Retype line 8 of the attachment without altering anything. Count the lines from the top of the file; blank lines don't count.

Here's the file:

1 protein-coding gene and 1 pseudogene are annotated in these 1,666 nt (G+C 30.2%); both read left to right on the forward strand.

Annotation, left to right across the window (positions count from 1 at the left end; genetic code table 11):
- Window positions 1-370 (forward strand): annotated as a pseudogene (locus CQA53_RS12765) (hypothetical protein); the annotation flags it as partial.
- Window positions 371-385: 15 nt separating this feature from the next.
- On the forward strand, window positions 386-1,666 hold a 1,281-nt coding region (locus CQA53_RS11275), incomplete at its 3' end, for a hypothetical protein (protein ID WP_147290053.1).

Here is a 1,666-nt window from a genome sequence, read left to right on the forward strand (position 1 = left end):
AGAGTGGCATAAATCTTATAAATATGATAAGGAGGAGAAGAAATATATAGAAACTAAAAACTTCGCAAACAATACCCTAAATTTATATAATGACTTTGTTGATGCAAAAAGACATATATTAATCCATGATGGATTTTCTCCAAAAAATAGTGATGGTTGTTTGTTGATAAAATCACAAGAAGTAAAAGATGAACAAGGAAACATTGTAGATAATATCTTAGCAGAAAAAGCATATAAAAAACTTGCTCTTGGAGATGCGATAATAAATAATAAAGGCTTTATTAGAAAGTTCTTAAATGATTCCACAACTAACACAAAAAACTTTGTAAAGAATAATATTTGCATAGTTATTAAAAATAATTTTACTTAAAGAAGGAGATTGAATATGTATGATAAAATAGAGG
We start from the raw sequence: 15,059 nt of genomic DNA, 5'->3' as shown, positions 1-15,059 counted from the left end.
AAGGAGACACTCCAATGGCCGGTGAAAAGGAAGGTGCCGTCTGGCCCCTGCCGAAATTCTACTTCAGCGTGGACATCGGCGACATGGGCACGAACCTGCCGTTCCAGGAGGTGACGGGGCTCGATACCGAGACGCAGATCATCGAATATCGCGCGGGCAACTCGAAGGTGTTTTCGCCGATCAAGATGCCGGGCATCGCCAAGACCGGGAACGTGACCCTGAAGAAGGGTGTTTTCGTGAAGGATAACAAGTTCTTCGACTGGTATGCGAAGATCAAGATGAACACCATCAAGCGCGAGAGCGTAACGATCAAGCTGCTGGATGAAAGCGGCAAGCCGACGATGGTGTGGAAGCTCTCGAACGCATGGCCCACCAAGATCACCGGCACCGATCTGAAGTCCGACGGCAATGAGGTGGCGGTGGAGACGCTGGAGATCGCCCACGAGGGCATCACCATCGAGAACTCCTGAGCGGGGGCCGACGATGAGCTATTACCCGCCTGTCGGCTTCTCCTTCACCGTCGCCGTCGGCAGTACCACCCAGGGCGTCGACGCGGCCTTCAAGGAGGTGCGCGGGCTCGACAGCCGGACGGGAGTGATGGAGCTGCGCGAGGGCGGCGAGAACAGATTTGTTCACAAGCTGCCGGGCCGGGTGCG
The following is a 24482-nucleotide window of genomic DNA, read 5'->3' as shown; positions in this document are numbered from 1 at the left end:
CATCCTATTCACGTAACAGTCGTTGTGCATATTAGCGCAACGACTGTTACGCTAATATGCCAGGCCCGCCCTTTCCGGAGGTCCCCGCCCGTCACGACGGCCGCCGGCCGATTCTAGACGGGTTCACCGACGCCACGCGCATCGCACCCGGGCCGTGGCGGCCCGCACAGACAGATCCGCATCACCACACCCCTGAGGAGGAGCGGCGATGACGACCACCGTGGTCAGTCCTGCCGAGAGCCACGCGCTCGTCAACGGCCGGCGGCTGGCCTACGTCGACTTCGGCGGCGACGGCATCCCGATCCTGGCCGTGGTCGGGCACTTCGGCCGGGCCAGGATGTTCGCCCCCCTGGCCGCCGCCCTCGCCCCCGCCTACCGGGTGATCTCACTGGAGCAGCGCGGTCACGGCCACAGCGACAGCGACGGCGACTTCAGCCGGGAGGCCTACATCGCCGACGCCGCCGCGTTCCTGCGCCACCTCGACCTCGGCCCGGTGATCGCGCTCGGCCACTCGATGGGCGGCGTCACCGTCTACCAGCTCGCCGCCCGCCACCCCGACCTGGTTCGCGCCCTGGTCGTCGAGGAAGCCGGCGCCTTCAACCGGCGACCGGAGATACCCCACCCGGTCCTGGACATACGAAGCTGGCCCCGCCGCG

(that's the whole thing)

We start from the raw sequence: 15,059 nt of genomic DNA, 5'->3' as shown, positions 1-15,059 counted from the left end.